Kanako Kuno’s illustrations are made with Japanese precision mixed with French finesse. She is the illustrator behind the greatly successful site MyLittleParis.com focusing on finding and presenting the best of the city.
From Japan to the World
And she needs to start from the childhood experience to tell her story why she – originally Japanese – is living and working in Paris.
Kanako Kuno, illustrator, ‘MyLittleParis‘: Once I was a 2 years old, I moved to Rio de Janeiro with my parents because of my father’s business related position. We lived there for 3 years. My memories about that period are not clear, but very strong. I think I’ve began to draw in order to dig out the memories, reproduce the colours, smells, cultures that I saw, experienced and felt as a child.
It’s my dream to visit Rio de Janeiro one day to see it with my grown-up eyes.
Kanako says herself that it was also there her ‘obsession’ to live in a foreign country begin to develop.
According to her love for art, after finishing high school she began her studies in oil painting at the Tama Art University in Tokyo. But during the studies she realized what was for her the best way of artistic expression.
Kanako: I found out that oil painting was too heavy for me as material, I also felt that I actually didn’t enjoy painting for myself. Then something happened: one day my Italian language professor asked me to illustrate his Italian textbook. That was my first job as an illustrator. Immediately I realized that I love drawing on someone’s demand, with certain limits. I wasn’t an artist, I was a craftsman!
The publisher of the book is still one of my precious clients.
After graduating from the University, Kanako became a freelance illustrator. But she was not able to earn enough from her new profession. She still lived with her parents, working part time in an art supply shop as well as giving drawing lessons for kids.
One year after graduation from the university, without much belief nor ambition, she decided to move to Finland together with her aunt who – as a strong, single career woman – has always been a role model to Kanako. After 2 years both ladies moved again – this time to Oahu Island on Hawaii.
Kanako: I enjoyed so much everything I saw. My aunt took me everywhere. I cooked, cleaned for her, that was my job at that period. I kept drawing for some Japanese clients, but I wasn’t very serious yet about my profession.
But life in Hawaii – the paradise – had begun to be more complicated due to rising conflicts between Kanako and her aunt. Finally, Kanako went back to Tokyo alone – a week after the 9/11. 2001.
An Independent Illustrator
Kanako: I felt that I had nothing. I was tired. I was scared to go back to my country. But I had a very strong feeling for becoming independent. As soon as I went back to Tokyo, I sent e-mails and photocopies of my works to more than 300 companies. In 3 months’ time, I got a stable, regular job as a freelance illustrator. My satisfaction was enormous.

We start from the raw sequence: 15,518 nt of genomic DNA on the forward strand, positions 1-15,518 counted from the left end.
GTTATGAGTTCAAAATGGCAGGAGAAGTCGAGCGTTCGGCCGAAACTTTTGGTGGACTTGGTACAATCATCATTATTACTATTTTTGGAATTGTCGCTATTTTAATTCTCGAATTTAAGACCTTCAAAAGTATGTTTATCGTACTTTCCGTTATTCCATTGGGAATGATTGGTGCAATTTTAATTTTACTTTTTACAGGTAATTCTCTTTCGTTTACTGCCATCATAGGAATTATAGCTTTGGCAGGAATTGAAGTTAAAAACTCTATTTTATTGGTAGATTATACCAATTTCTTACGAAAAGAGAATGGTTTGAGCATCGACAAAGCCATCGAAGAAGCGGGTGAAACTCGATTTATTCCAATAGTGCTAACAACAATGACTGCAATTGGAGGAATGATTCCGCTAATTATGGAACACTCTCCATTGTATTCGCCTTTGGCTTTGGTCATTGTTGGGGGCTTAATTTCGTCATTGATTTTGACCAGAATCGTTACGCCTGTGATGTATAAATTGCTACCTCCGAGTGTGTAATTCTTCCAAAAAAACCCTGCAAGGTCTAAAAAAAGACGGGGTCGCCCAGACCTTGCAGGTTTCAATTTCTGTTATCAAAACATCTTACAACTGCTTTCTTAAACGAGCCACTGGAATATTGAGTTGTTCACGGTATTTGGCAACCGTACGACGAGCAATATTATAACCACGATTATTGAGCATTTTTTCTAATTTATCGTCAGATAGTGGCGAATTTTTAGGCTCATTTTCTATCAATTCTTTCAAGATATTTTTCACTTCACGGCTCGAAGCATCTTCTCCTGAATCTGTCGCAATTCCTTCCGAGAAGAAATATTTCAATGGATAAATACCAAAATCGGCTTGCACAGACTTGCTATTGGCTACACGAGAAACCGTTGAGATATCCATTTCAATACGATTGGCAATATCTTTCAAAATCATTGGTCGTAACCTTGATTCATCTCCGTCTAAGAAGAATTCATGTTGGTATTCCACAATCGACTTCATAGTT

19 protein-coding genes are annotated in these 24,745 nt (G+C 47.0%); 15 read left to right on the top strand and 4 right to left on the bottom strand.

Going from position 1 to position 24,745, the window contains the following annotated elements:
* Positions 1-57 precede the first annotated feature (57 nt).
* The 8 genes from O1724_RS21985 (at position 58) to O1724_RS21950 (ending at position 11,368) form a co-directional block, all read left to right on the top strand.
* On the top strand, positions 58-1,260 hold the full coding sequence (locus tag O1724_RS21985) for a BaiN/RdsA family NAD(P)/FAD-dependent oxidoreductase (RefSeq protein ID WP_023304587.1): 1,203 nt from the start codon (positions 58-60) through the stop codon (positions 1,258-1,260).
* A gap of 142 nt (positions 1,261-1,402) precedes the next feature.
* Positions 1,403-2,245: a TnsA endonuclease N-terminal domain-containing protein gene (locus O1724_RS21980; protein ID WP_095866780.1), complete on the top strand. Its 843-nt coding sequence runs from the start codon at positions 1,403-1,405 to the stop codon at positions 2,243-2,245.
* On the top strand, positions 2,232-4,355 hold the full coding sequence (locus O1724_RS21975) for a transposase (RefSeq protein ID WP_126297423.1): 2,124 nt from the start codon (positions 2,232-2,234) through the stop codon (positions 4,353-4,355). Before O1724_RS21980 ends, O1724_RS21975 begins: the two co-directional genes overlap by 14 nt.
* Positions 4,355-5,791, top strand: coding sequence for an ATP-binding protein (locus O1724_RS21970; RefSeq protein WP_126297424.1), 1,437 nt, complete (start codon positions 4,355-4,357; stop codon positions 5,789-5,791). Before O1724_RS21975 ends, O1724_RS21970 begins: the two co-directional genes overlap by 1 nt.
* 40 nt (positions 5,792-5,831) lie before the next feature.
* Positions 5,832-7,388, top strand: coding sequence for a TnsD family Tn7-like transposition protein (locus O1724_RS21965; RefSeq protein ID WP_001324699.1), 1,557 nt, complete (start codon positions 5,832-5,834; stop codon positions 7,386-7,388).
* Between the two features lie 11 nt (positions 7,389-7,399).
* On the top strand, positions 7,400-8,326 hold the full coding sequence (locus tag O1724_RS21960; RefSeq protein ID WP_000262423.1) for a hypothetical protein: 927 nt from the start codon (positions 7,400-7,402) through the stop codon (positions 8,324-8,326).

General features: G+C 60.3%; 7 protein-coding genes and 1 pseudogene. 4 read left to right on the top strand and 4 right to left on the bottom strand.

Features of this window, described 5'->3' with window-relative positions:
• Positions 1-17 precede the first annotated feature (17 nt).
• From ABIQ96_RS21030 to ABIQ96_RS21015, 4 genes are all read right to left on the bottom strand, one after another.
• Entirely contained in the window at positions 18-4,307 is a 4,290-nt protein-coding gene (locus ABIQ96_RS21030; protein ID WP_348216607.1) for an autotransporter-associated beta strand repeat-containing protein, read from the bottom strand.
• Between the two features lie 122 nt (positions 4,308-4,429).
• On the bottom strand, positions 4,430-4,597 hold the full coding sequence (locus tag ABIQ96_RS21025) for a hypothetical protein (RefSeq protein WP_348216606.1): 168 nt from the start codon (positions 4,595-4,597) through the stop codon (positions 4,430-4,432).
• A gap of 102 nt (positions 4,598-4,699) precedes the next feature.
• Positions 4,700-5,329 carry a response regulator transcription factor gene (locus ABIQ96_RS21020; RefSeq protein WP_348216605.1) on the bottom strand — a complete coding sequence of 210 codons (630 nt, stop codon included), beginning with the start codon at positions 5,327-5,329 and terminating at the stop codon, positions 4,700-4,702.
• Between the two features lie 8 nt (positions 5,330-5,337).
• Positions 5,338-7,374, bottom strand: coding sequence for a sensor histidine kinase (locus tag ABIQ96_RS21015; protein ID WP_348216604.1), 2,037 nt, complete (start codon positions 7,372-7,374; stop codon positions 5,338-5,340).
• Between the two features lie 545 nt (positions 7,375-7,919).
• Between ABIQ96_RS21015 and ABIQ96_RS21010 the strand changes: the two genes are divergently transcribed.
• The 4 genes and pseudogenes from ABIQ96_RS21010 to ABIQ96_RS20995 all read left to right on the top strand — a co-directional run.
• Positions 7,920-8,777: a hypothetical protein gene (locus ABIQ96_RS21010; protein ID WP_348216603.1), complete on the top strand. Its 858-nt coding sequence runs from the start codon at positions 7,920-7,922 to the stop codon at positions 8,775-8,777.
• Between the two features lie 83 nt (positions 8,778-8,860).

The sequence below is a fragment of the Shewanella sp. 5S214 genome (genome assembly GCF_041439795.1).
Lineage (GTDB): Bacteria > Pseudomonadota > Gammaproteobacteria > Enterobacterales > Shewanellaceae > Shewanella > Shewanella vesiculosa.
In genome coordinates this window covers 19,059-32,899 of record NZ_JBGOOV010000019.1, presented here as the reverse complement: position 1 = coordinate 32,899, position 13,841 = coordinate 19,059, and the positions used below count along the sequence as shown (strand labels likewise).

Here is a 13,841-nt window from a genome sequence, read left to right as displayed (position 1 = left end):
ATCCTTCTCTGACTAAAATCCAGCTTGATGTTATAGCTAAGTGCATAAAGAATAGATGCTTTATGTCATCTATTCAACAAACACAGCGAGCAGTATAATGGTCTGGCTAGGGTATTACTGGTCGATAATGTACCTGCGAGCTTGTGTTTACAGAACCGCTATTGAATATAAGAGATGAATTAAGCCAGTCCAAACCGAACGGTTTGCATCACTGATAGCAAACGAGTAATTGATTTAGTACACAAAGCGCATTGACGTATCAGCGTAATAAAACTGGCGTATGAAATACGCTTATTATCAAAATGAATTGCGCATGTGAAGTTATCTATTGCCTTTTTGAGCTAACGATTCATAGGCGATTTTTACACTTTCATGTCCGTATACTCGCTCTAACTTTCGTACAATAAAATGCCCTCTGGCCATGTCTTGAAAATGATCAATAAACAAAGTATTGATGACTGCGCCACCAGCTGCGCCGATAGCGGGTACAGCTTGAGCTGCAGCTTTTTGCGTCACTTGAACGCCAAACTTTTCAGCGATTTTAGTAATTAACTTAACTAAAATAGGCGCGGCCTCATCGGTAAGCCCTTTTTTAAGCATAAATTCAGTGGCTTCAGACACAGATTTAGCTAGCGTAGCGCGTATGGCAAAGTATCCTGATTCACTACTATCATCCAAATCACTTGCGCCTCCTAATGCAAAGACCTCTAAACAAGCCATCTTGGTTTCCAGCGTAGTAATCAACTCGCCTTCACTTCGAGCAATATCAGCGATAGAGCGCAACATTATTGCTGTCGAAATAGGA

Through being involved in different drawing projects, Kanako learned how to draw a lot – quickly and precisely, having a lot of fun in that learnig process. She also finally started calling herself “illustrator” – without hesitation.
At the same time, her obsession to be abroad – this time by herself – never set her free, even if she tried to forget, diminish it.
Kanako: I saved money little by little. I knew that approaching my 30 years means also that the age limit of applying for the working holiday visa will expire to me. This kind of visa allows you – as a Japanese – to stay and work for one year in a foreign country, eihther Australia, New Zealand, Korea, Great Britain, Germany or France . The visa-system was a perfect one to me: I would like to travel and at the same time keep working.
I really didn’t know where to go. The only idea I had was a country new to me, with rich culture, history and good food. So I choose France.
Kanako’s Little Paris
Even if she was scared to move to a completely new country, her desire of traveling was bigger than anything. She took an airplane and arrived in Paris where she knew absolutely nobody. During this year, she managed to establish a freelance activity, keeping illustrating for Japanese clients.
Kanako: I felt great as I realized that my profession allows me to be anywhere and I took advantage of it. I even reached the point where I made a small show in a shop in Paris, exhibiting my work – and that was for me already too good to be true.
One year passed quickly and Kanako decided to stay a little longer in Paris. At the end of her 2nd year France, she found a dream job for “MyLittleParis“, an online magazine established by two French sisters to introduce their hidden fascinations of this city.
Kanako: With MyLittleParis, my illustration style has changed, developed a lot. That’s one of the biggest reasons why I feel so commited to this city, to this job. As this project worked remarkably well, I started to have new clients in France. With immeasurable support by my colleagues and friends, in the beginning of this year, I got a visa which allows me to work as an illustrator in France.
Sometimes I look back and imagine how it would be if I didn’t happen to come to France by a chance, if I didn’t spent 3,5 years with my aunt who so unexpectedly implanted the spirit of independence in me, there are so many”if”…. Paris is the city that gives me many opportunities, where I have the total personal and artistic freedom – something I dreamed about for such a long time. I don’t know anything about my future – just like I never did in the past. I stay open for the new possibilities and hope that my luck will guide me as it always did.
More of Kanako’s illustrations are also available under the link: mariebastille.com